Local artist Carlie Trosclair drags two folding wooden chairs up the stairs of an old, abandoned home in Gravois Park where she has created a lasting installation, frequently tossing around academic art buzzwords like “prescribed” and “essentially.” Long ago the walls of the room in which her piece appears were painted an unpalatable shade of waiting-room pink, ostensibly meant to cover up a number of wallpaper, paint, and plaster choices. Once, it served as a home for someone. Trosclair calls home, “the place where you are comfortable enough to be every part of yourself. You get to go there in a way that’s unjudged. You have the freedom to just be in that space.”
Now the walls have been ravaged by water damage, exposure to the elements, and general neglect, which has allowed the older layers of paint and paper to come forward, exposed. The house is a skeleton of what it once was. But from Trosclair’s perspective, to look at a domestic space that way misses the point. “Going into these abandoned spaces, you never know what you’re going to get. That’s why I’m so careful. I think a lot about what pays homage the best way … I’m not owed any kind of access to do whatever I want just because it’s dilapidated,” she says.
She remembers drawing exposed cutaways of rooms and homes when she was younger, so rather than seeing just the outside skin of a house, you could see inside. It’s a concept that has consistently intrigued her. “You have an intimate glimpse into a stranger’s life. That seems really special. And it’s sad, but it’s a privilege to be able to see how other people live, or to be in the place that once was considered home and now is completely barren, left to deteriorate,” she says, gesturing around the house.
For the installation, she delicately searched out places in the wall where the hidden layers of wallpaper and paint came forward, perhaps a scratch, a mark, a place where the thick paint panicked and bubbled up over the layers of wallpaper, plaster, and who knows what else underneath. She cut through them with an x-acto knife, as though performing surgery, adding no new materials whatsoever aside from the mark of her hand.
“I think it’s less about making it beautiful versus revealing the patterns of beauty that are already there,” she says. “We understand wallpaper to be decorative, flush, and fit the space exactly. What tends to happen over time, whether it’s water damage or neglect, is it starts to bubble out. It’s not failing because it’s not a completely wallpapered wall anymore. It’s changing. It’s evolving naturally, the way it’s crumbling down. It’s got its own pattern of deteriorating that still speaks.” The house still continues to evolve even after she has completed her piece of it, and it can’t be taken down unless the building is renovated or demolished. Trosclair completed the installation during the humid summer of August, and is now returning to it in the midst of a frigid January winter.
She has been running around without a coat on for a bit, and hastily pulls a bright red one over her shoulders now. The freezing air is creeping in through the exposed windowpanes. “Trying to be more subtle, I think, allows room to also notice what was already present, instead of creating something completely absent and separate from the space,” says Trosclair, reflecting on how she chose to approach this particular home, its barren wood floors and gaping, unplastered walls.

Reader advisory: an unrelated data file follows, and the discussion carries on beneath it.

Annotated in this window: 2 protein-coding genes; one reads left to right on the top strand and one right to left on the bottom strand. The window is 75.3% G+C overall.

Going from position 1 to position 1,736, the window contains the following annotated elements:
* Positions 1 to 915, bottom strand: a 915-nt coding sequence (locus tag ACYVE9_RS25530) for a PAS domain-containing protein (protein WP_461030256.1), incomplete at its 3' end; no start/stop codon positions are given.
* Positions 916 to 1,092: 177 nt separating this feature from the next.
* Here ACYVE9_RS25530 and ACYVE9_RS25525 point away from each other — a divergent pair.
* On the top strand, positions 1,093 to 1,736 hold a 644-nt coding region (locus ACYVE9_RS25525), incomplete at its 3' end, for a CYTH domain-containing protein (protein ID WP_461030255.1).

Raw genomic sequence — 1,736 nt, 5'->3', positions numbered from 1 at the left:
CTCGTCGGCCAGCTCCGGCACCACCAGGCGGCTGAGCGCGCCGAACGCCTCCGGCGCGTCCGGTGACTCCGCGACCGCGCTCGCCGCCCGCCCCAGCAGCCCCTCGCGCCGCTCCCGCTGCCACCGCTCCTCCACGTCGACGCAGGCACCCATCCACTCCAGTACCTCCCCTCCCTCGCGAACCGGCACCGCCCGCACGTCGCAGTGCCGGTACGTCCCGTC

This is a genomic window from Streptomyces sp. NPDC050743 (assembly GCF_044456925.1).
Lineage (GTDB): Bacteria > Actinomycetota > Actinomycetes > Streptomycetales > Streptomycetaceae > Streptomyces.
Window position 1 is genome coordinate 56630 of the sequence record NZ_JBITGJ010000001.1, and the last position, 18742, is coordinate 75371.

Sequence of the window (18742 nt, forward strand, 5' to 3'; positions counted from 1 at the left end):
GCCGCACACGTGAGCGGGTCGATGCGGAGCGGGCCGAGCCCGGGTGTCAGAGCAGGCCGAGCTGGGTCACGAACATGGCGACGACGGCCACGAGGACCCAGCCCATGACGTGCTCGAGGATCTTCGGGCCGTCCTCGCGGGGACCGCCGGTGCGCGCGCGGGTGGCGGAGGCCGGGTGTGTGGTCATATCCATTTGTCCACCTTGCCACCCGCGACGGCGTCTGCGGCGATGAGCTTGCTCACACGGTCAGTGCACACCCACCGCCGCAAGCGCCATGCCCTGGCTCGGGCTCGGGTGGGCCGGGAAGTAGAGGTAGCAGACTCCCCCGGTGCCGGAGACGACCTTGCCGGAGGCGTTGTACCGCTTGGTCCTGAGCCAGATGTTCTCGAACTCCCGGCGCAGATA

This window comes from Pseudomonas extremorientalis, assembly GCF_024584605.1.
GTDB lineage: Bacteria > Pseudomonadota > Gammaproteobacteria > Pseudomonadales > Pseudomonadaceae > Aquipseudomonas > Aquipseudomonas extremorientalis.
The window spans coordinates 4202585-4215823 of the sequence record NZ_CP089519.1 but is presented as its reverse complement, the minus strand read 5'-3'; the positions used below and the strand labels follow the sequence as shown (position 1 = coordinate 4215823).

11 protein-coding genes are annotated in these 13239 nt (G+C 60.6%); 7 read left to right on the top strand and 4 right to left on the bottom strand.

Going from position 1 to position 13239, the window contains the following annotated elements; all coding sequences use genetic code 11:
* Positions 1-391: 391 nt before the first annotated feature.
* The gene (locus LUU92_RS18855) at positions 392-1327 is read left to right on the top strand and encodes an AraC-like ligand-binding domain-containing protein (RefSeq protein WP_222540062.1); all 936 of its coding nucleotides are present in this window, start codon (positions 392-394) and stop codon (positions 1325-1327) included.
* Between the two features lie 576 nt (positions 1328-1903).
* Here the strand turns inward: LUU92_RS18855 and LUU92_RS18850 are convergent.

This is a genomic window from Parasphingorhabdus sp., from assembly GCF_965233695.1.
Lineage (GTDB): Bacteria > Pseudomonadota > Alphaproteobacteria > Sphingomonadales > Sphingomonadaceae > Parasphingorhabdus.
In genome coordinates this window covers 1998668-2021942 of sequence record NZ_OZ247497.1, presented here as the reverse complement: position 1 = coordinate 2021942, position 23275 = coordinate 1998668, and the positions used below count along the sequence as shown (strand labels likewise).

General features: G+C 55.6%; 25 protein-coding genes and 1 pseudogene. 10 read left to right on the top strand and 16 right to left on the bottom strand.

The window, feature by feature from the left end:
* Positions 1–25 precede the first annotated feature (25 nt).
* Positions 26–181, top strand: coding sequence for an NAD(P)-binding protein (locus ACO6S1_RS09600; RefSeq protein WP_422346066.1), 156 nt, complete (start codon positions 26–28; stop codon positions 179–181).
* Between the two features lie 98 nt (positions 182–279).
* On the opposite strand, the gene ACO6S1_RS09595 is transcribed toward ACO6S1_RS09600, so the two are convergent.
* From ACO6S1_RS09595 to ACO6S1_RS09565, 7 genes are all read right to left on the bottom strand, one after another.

“It’s hard to not think about the lifespan of a human being. We’re not worthless when we’re older, when our bodies are deteriorating. There’s still beauty and importance in that evolution of a life span, and I think the same about architecture. There’s still so much that can be learned.” Trosclair hesitates to clarify what that could be. “I don’t know how to talk about the importance of or the power of beauty,” she says, slightly bristling.
She attended a traditional high school before transferring to the New Orleans Center For Creative Arts in her hometown. “That was the most eye-opening experience: being around instructors who were working artists,” she says. Trosclair stayed in New Orleans until attending the MFA program at Washington University in St. Louis, where she was awarded both the Tanasko Milovich Scholarship and a Graduate Fine Arts Scholarship. She has continued to stay in St. Louis and take advantage of the opportunities for artists, remembering her time here during graduate school and the practicing artists around her.
“I think that’s why I stayed–because of how inspiring it was,” she remembers. She wanted to see what it would be like to be a part of the art ecosystem firsthand. “I don’t want to move out of a city without feeling like I’m a part of the art community. The academic art community is more constructed in a way. This feels more organic. It’s been really supportive; it feels genuine. Everyone is excited about what everyone else is doing.” It’s been a few years now since she completed her MFA, and she’s in the process of discovering where her practice fits outside of school. “St. Louis provides the freedom and the resources to have a variety of opportunities. I can show in a gallery one day that’s been around 20 years and has a certain support base, and I can show in an abandoned building. There’s enough variety to keep me on my toes and always thinking about unconventional opportunities, and I think that’s the sentiment: thinking outside of major institutions,” she says.
Since graduating with her master’s degree, Trosclair has also continued to decorate her resume, with a number of prestigious residencies in New York and Vermont, a 2012 RFT Mastermind Award, a Critical Mass for the Visual Arts Stimulus Award, and most recently a $20,000 grant through the Great Rivers Biennial, a program presented through the Contemporary Art Museum and Gateway Foundation. Now, she’s discovering the art community outside of school. “You have a built-in community of people—I mean, you’re paying for it—but you have a built-in community of people who give a shit about what you’re doing. They’re always knocking on your studio door, because they know you were working on something last week and they want to check up on you. It’s not like that anymore.”